GMZ Energy has successfully demonstrated a 1,000W high-temperature thermoelectric generation (TEG) system designed for diesel engine exhaust heat recapture to increase fuel efficiency and lower costs.
This announcement follows GMZ’s June demonstration of its 200W diesel TEG. The company integrated five 200W TEGs into a single 1,000W diesel engine solution that directly converts exhaust waste heat into electrical energy.
With this demonstration, GMZ has successfully reached the next milestone in the $1.5 million vehicle efficiency program sponsored by the (US Army Tank Automotive Research, Development and Engineering Center) TARDEC program and administered by the Department of Energy.
The next phase is to being testing in a Bradley Fighting Vehicle, according to Cheryl A. Diuguid, CEO of GMZ.
The company also plans to implement its low-cost TEG technology into a broad array of commercial markets, including long-haul trucking, heavy equipment, and light automotive, Diuguid says.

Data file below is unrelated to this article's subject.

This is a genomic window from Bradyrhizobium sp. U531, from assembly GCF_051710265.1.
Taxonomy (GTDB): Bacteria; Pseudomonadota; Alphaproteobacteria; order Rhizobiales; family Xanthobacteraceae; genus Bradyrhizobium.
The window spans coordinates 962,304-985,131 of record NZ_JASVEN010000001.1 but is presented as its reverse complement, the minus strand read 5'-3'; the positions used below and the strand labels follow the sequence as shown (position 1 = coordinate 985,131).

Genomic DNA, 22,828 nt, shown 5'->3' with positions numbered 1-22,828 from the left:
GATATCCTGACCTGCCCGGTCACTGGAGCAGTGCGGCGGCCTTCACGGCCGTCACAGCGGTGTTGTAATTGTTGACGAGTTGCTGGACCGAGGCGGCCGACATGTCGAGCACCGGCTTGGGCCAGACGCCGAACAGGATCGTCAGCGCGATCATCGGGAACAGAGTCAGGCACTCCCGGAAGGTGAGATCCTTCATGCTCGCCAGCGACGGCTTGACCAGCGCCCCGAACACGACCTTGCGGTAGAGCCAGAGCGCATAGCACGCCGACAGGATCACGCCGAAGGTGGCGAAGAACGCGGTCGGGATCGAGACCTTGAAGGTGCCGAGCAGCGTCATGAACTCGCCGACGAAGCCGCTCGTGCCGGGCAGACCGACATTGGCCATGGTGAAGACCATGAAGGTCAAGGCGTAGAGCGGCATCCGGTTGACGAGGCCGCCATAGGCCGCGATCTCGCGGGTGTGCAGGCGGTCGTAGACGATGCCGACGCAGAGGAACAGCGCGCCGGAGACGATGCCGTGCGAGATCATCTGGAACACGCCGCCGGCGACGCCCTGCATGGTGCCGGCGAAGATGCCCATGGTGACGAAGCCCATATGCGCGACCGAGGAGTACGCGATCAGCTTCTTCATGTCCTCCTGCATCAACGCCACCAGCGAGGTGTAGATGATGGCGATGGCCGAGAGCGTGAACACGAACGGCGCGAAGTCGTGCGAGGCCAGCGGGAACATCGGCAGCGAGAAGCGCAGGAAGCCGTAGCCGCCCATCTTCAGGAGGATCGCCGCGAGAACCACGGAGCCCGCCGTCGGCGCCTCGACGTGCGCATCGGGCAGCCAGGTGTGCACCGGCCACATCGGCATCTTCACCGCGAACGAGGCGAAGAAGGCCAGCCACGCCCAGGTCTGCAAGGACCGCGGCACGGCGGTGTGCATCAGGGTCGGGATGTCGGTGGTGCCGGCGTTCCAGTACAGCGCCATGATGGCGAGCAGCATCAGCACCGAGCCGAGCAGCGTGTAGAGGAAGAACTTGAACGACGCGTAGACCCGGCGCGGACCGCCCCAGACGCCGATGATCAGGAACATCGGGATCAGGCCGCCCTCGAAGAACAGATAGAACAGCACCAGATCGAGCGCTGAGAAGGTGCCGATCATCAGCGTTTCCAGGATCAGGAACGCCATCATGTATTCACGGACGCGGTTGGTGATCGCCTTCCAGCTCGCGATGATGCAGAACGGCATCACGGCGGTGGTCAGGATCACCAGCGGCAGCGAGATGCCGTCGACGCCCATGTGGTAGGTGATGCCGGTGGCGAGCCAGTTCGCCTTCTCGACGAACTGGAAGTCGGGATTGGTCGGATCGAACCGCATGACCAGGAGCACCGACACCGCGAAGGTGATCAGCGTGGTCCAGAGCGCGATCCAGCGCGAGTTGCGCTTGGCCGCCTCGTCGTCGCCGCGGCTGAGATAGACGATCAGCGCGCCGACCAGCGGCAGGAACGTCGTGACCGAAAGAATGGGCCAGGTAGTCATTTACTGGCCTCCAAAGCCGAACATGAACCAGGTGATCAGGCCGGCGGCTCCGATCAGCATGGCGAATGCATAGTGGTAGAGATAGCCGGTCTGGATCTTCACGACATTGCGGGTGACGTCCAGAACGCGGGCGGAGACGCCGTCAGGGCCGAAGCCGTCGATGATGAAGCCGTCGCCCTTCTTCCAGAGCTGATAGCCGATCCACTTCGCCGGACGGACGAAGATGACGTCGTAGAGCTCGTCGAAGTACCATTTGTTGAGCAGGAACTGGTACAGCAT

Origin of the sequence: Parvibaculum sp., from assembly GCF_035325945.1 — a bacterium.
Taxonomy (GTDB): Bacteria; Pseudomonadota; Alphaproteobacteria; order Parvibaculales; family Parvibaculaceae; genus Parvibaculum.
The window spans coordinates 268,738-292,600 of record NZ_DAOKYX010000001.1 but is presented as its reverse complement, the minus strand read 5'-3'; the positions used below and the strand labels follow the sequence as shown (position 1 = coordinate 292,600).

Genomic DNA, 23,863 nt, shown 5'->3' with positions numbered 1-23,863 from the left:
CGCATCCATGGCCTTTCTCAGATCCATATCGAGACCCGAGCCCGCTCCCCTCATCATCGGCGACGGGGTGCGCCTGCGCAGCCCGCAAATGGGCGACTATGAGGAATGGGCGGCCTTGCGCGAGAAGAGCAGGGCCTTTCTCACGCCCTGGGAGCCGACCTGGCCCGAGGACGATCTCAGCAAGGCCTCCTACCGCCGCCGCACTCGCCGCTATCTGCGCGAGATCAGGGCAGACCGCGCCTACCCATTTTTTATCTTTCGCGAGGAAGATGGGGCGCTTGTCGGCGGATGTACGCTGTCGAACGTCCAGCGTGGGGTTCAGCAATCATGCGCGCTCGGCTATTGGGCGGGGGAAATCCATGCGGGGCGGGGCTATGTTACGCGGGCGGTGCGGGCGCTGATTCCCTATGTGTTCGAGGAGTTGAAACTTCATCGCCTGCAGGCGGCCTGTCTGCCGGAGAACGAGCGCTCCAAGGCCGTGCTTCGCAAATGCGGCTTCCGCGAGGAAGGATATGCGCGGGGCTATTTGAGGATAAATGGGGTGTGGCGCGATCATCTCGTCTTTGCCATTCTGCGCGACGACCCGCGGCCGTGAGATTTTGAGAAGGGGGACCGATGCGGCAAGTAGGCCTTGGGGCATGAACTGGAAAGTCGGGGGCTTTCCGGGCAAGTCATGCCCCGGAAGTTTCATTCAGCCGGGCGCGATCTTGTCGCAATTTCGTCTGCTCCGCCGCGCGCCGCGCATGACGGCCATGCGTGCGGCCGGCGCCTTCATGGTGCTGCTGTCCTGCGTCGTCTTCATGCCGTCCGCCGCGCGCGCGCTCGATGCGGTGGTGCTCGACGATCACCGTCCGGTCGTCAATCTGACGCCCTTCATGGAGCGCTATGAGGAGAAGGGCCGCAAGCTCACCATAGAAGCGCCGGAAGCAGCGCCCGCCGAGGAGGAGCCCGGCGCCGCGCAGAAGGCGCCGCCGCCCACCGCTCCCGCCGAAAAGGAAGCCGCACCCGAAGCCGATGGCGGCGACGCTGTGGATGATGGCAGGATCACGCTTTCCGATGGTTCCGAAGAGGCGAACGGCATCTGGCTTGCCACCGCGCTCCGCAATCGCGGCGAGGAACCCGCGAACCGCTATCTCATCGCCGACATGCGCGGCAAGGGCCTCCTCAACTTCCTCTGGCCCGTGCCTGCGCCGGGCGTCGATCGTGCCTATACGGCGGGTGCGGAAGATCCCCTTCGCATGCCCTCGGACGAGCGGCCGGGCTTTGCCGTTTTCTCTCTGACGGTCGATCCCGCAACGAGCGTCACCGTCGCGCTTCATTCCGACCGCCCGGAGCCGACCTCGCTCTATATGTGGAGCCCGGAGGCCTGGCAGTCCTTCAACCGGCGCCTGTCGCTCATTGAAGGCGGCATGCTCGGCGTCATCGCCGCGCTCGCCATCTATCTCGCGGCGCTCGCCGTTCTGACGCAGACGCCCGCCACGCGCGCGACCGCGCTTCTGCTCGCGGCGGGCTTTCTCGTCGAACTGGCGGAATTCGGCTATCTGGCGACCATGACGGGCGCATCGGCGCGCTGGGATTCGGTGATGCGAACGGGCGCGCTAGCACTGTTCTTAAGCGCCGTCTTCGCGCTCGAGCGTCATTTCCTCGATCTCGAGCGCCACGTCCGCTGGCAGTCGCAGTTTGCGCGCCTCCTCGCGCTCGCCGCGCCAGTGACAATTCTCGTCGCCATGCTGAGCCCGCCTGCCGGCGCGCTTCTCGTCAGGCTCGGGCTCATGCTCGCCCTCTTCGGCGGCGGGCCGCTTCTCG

GMZ’s TEG demonstrated over 1,000 watts of continuous output power with no degradation in performance over the test period. To simulate vehicle performance, the unit was tested by connecting directly to the exhaust of a 15-liter V8 diesel engine inside an engine test cell. At approximately 80 liters (2.8 ft3), GMZ’s TEG is less than one-third of the TARDEC program’s specified size requirement.
With battlefield fuel costs ranging from $40 to $800 per gallon, the US military is especially interested in thermoelectric technologies, which are physically robust, have long service lives, and require no maintenance due to their solid-state design.
GMZ says its patented half-Heusler material is suited for military applications. The 1,000W TEG features enhanced mechanical integrity and high-temperature stability because of GMZ’s patented nanostructuring approach. GMZ’s TEG also enables silent generation, muffles engine noise, and reduces thermal structure.